In a circular economy, products and its components are made to be durable and long lasting and can be reused and upgraded in as many cycles as possible. Linxon also aims to use resources locally to create more reliable supply chains to help the local economy to thrive.
A few examples of the circular economy principles we have adopted so far include:
Supplier Diversity Action Plan
Designing Out Waste
Community Recycling Schemes
Community Wellbeing Garden
Circular economy is the future of the construction industry, and at Linxon one of our primary focus areas involves moving away from the negative practices of the current ‘linear’ economy which involves:
- Taking energy and raw materials from the earth,
- Making products with them, and;
- Throwing them away.
In a circular economy, products and its components are made to be durable and long lasting and can be reused and upgraded in as many cycles as possible. The circular economy also aims to use resources locally to create more reliable supply chains to help the local economy to thrive.
At Linxon, we recognise the issues caused by the linear economy and that’s why we are actively building circular economy principles into our business by educating our engineers to design out waste, using local suppliers to lower our emissions and support local economies, and working with our supply chain partners to ensure that more of our products are manufactured in sustainable ways and with low carbon materials which can be reclaimed at the end of their lifecycle.
A few examples of the circular economy principles we have adopted so far include:
Supplier Diversity Action Plan – Linxon recognises the potential social, environmental, and economic benefits of purchasing locally and the positive effect it can have towards creating a circular economy. Our supplier diversity action plans are focused upon increasing engagement and spend with Local and Minority Owned suppliers who align with our commitments as UN Global Compact Signatories and are willing to adopt practices which promote circular economy principles further down the supply chain.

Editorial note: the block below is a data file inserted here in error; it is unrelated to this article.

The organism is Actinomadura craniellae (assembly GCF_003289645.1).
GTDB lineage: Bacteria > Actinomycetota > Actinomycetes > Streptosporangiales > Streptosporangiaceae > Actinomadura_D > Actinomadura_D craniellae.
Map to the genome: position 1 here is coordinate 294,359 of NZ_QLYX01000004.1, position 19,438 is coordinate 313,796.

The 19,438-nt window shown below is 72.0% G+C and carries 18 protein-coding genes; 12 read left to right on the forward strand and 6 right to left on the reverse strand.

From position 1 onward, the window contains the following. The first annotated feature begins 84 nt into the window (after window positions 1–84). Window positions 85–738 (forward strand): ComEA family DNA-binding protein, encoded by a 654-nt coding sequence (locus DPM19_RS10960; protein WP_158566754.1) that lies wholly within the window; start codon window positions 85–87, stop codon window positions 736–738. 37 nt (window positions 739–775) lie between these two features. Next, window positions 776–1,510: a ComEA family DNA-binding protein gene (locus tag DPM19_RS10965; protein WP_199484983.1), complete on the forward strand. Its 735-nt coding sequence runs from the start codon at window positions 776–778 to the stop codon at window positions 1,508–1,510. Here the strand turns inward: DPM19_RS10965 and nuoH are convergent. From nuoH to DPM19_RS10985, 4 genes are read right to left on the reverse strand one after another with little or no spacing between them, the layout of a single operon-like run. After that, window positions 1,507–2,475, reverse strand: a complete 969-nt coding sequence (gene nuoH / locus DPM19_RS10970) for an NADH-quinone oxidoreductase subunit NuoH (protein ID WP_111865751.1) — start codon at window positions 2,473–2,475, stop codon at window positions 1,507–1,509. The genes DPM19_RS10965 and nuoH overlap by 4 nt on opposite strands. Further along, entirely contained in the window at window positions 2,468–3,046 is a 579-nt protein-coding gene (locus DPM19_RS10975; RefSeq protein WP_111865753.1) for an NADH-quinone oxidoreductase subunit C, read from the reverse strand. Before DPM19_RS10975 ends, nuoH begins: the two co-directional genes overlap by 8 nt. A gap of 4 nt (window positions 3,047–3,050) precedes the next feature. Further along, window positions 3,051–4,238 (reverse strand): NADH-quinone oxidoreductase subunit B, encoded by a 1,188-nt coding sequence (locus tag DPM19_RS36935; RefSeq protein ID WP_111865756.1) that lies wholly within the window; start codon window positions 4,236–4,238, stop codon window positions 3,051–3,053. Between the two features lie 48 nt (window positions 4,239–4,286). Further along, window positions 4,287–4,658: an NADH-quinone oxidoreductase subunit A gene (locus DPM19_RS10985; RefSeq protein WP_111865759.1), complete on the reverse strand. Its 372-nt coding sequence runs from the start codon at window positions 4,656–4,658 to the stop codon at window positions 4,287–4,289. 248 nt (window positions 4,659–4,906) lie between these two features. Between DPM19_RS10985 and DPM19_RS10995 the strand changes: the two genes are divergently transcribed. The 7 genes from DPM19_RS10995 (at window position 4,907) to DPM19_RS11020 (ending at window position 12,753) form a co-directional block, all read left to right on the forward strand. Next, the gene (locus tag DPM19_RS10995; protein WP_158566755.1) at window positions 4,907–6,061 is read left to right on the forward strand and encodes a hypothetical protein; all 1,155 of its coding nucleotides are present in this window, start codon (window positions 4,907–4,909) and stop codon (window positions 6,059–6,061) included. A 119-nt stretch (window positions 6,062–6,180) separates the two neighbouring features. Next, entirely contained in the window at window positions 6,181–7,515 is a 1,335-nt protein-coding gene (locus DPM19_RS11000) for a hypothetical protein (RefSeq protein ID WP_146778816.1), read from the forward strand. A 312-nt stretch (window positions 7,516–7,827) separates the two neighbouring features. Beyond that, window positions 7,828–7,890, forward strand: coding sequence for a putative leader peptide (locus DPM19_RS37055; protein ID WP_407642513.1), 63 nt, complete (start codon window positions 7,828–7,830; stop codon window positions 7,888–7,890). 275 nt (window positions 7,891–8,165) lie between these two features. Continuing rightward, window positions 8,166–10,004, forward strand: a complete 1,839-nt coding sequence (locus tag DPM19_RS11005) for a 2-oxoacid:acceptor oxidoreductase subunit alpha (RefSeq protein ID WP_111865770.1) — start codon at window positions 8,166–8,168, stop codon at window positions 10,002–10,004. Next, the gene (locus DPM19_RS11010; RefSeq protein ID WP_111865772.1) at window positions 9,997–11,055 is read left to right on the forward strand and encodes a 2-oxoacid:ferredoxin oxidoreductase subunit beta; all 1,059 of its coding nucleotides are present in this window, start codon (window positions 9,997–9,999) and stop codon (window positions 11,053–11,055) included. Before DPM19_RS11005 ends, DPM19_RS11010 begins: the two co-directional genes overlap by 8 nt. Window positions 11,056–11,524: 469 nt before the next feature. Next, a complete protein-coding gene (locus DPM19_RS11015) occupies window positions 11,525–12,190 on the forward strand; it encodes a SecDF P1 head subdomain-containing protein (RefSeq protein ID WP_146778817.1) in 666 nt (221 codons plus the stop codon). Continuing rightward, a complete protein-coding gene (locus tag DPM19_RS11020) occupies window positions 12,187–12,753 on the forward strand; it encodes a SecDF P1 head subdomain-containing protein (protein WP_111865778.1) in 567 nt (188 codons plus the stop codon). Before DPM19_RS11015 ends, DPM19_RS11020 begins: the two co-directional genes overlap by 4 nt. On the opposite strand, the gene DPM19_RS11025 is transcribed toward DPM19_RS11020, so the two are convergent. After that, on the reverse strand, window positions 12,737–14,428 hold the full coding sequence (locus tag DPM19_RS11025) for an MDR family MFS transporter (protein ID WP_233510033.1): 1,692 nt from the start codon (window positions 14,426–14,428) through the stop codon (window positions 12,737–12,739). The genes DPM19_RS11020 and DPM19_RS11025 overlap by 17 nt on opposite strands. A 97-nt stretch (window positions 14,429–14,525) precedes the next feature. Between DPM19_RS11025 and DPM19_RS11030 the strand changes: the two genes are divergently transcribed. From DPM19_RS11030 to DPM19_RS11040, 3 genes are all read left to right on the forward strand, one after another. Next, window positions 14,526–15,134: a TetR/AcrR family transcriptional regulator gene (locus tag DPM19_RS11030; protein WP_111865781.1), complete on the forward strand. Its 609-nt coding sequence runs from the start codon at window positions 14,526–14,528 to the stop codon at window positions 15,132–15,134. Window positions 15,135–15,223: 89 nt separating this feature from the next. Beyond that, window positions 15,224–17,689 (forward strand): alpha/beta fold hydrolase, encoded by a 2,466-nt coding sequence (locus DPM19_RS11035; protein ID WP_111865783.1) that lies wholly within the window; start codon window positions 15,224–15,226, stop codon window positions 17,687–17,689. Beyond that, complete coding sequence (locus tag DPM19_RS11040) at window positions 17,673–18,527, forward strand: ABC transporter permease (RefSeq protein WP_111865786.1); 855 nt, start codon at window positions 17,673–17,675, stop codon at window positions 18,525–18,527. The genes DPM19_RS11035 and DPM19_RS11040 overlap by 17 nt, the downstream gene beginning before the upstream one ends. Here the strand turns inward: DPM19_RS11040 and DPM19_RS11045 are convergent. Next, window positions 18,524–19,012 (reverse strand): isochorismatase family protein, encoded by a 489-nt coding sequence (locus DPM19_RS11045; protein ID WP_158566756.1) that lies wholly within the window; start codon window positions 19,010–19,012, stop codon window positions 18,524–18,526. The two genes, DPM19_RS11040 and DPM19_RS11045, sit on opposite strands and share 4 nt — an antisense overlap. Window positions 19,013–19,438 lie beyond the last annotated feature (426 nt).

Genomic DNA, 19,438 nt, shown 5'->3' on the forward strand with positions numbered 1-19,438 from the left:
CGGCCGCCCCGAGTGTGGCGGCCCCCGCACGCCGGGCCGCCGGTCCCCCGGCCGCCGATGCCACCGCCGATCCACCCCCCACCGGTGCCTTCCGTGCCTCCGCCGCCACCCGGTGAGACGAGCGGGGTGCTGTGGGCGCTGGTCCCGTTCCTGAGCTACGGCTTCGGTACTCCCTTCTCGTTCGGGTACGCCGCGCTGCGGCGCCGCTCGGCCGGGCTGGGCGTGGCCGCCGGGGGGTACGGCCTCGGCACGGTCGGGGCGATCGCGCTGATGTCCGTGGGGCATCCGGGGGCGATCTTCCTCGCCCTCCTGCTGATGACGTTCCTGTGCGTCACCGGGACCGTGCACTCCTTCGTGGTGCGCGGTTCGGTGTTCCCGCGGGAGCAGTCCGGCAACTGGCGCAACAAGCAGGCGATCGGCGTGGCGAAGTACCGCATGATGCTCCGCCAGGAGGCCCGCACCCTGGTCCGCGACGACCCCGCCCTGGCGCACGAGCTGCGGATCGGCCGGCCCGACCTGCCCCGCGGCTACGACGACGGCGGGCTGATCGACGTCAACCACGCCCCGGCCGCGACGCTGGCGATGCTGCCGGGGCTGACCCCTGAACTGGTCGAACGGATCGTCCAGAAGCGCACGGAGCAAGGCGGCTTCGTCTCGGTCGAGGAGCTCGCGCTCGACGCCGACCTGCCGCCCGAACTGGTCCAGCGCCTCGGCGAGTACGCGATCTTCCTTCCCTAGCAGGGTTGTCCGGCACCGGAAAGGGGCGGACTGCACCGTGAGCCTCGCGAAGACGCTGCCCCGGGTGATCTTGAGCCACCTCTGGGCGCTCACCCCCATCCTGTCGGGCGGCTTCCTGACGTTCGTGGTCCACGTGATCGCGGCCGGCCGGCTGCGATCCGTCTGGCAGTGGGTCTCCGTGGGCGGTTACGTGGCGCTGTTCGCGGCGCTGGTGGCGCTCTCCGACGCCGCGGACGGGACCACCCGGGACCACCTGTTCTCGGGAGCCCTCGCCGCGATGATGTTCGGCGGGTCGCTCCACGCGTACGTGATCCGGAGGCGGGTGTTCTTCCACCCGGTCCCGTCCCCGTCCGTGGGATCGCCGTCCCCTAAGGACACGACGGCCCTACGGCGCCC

Our approach to supplier diversity includes ensuring that potential suppliers have a fair and equal opportunity to compete for our business and can compete to win appropriate works packages based upon merit, regardless of their size and/or the characteristics of the individuals who own and/or control the organisation. We also engage closely with suppliers who are unsuccessful at winning our work by helping them to understand how they can score higher on our sustainability requirements in the future.
Designing Out Waste – At Linxon, we educate our engineers in circular economy principles and designing out waste where possible. Examples of this include using a screw pile solution which completely removes all concrete use and associated aggregates with concrete thus reducing waste and carbon on site as well as the creation of soil bunds. Another benefit of using screw piling is that the steel can be easily dismantled and reused at the end of its lifecycle. On the Rampion offshore wind farm 33/150/400 kV onshore grid connection substation site, we retained approximately 15,000 m3 of spoil on site from using this solution.
Linxon can also offer whole life-cycle carbon assessments and our engineers are trained to use Building Information Modelling (BIM) technology to design sustainable buildings which are built to last, easier to deconstruct, prevent waste, lower the embodied carbon, and considers the operational performance and lifecycle of the project.
Linxon are also exploring more sustainable engineering solutions for haul roads and laydown areas by using alternative aggregates. For example, on the Hinkley Point C project in the UK, we have recently deployed the SUREGROUND™ Soil Science solution for our construction compound, which is an in-situ soil stabilisation and decommissioning system that mixes site-won soils with cementitious binders. This solution not only removes aggregate imports and exports to landfill, but also provides savings in carbon emissions, cost, time, manpower, maintenance, vehicle movements, fuel and plastic usage. Using this solution also provides health and safety benefits as the product eliminates the use of Quicklime and is extremely low risk to work with.